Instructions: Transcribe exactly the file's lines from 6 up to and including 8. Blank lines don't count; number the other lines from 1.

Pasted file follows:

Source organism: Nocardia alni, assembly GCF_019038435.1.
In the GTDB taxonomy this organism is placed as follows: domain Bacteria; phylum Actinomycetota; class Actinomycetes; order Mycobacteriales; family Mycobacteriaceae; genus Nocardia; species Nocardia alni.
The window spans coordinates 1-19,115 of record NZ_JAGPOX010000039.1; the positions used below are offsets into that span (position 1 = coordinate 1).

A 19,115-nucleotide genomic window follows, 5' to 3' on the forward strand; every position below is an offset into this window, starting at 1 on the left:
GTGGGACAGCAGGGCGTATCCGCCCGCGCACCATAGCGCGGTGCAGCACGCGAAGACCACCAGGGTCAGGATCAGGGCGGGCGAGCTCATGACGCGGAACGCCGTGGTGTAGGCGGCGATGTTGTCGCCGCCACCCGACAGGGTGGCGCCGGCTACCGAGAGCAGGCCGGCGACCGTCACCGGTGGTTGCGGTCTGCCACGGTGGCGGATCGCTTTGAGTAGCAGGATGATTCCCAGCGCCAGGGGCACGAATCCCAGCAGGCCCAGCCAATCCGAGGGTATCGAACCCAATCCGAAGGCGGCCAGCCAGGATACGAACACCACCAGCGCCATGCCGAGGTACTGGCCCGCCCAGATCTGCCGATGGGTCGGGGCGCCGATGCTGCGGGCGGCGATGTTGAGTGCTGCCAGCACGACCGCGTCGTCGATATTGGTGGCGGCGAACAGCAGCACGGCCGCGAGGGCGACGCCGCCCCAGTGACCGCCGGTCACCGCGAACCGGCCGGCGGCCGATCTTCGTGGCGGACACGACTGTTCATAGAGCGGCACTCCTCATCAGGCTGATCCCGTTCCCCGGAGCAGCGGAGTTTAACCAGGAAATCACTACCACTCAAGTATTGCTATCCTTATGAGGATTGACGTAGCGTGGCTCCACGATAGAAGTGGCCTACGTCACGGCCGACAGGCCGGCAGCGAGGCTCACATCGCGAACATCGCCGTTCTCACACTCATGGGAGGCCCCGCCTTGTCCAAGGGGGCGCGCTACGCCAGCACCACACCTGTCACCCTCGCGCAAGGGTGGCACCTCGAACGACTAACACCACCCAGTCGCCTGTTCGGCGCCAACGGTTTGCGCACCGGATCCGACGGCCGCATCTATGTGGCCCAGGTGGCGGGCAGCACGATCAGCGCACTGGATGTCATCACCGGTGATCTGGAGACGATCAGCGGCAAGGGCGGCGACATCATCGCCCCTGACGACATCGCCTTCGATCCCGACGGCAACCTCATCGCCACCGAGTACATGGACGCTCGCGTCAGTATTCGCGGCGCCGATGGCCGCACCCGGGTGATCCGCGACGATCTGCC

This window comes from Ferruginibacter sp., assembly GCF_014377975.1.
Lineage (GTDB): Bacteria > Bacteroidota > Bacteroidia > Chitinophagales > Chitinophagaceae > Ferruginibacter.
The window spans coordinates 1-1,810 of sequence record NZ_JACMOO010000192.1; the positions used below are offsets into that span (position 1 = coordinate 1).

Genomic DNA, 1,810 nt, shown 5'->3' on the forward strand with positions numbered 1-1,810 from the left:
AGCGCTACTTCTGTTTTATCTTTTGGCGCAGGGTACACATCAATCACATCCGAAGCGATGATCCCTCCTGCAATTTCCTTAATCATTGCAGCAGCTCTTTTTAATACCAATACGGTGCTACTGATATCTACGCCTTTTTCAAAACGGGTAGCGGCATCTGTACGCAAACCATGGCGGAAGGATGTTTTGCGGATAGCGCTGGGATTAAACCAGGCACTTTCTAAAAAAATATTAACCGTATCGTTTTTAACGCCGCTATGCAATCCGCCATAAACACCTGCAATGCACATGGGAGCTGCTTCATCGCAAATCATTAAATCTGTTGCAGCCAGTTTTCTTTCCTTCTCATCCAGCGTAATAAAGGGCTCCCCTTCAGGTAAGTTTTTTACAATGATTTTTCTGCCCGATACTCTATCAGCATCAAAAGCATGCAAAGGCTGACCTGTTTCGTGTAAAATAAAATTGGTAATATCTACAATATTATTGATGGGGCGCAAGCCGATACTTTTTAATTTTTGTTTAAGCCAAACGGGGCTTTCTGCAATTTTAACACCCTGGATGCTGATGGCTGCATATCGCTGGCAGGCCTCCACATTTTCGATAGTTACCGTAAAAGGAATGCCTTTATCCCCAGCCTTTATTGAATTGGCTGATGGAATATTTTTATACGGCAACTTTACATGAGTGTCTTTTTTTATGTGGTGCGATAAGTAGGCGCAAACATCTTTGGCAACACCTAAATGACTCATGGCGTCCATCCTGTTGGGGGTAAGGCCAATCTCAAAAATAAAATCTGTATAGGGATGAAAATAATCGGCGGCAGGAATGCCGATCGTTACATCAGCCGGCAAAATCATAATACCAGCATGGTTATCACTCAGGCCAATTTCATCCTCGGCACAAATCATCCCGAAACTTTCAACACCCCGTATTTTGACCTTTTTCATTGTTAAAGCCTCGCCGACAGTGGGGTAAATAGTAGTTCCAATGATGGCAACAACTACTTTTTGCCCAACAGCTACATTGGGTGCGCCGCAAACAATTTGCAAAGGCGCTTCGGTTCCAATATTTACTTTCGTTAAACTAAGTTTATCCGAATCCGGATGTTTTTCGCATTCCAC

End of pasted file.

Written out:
This window comes from Ferruginibacter sp., assembly GCF_014377975.1.
Lineage (GTDB): Bacteria > Bacteroidota > Bacteroidia > Chitinophagales > Chitinophagaceae > Ferruginibacter.
The window spans coordinates 1-1,810 of sequence record NZ_JACMOO010000192.1; the positions used below are offsets into that span (position 1 = coordinate 1).